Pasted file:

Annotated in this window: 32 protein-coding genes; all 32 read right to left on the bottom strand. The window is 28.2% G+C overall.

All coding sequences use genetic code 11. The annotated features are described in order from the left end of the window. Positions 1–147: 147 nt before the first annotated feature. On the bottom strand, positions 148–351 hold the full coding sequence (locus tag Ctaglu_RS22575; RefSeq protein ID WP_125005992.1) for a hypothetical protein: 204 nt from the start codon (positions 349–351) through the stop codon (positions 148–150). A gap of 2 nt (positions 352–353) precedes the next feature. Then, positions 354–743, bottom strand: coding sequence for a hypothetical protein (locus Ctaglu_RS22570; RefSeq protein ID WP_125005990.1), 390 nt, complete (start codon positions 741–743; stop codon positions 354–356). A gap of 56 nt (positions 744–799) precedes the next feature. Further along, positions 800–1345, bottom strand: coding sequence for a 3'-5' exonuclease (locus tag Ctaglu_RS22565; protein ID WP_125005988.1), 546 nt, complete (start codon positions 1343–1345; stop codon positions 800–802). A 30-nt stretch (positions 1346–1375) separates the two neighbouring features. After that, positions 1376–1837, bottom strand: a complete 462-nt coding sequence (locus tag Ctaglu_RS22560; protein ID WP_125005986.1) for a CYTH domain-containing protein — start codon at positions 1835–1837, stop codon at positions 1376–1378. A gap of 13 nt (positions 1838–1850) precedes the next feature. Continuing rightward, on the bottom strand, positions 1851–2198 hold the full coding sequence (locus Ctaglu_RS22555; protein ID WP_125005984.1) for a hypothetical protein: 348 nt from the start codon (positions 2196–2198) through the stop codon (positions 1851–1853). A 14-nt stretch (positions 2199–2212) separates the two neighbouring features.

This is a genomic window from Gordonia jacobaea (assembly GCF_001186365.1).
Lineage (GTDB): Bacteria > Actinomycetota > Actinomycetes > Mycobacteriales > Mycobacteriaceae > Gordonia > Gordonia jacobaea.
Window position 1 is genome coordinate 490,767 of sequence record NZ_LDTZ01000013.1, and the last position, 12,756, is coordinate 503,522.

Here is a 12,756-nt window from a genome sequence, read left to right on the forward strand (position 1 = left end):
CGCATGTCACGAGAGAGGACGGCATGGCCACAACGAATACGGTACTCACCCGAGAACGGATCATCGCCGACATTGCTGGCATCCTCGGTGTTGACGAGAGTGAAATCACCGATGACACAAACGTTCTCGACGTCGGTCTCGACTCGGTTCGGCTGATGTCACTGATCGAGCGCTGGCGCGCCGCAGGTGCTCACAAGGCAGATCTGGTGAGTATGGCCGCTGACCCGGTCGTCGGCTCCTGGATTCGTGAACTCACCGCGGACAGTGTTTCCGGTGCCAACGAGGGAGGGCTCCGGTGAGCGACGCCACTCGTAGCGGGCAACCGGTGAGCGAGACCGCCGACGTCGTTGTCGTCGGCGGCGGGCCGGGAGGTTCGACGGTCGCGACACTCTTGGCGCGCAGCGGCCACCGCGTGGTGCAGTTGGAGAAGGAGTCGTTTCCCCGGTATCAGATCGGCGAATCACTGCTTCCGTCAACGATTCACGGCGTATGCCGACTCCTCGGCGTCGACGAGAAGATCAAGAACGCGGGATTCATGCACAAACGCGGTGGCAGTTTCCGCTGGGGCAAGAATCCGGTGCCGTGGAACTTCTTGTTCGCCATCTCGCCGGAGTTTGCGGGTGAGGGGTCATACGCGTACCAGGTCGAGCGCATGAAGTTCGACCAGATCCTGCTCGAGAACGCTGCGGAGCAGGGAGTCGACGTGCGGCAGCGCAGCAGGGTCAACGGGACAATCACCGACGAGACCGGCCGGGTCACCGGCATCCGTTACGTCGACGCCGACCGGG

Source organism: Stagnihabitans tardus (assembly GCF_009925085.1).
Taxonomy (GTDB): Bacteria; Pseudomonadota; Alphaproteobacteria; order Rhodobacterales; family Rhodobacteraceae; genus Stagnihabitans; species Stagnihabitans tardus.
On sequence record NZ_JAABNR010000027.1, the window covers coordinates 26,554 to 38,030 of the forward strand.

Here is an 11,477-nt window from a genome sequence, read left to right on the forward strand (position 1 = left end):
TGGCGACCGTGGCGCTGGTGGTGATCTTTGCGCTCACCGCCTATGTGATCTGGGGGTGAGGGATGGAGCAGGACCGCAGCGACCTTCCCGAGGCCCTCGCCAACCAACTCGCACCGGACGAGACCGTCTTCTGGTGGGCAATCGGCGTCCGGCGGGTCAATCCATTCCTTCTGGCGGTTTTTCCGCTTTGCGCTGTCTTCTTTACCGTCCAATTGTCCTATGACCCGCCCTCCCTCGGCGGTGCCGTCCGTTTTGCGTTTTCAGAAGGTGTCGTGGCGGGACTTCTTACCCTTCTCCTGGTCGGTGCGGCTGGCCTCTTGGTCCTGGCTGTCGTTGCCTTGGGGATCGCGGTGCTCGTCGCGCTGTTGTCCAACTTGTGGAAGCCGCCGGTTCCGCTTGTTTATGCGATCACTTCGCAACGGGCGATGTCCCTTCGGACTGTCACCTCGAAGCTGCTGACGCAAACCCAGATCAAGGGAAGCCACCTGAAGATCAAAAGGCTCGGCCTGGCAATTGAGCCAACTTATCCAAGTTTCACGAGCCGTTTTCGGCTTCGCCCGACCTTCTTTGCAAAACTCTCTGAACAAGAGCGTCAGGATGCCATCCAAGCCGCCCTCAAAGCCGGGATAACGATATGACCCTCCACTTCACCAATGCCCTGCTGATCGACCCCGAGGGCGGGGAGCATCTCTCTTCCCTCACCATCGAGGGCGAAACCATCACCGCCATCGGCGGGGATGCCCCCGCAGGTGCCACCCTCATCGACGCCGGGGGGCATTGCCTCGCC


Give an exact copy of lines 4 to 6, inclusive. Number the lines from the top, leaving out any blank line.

Lineage (GTDB): Bacteria > Actinomycetota > Actinomycetes > Mycobacteriales > Mycobacteriaceae > Gordonia > Gordonia jacobaea.
Window position 1 is genome coordinate 490,767 of sequence record NZ_LDTZ01000013.1, and the last position, 12,756, is coordinate 503,522.

Here is a 12,756-nt window from a genome sequence, read left to right on the forward strand (position 1 = left end):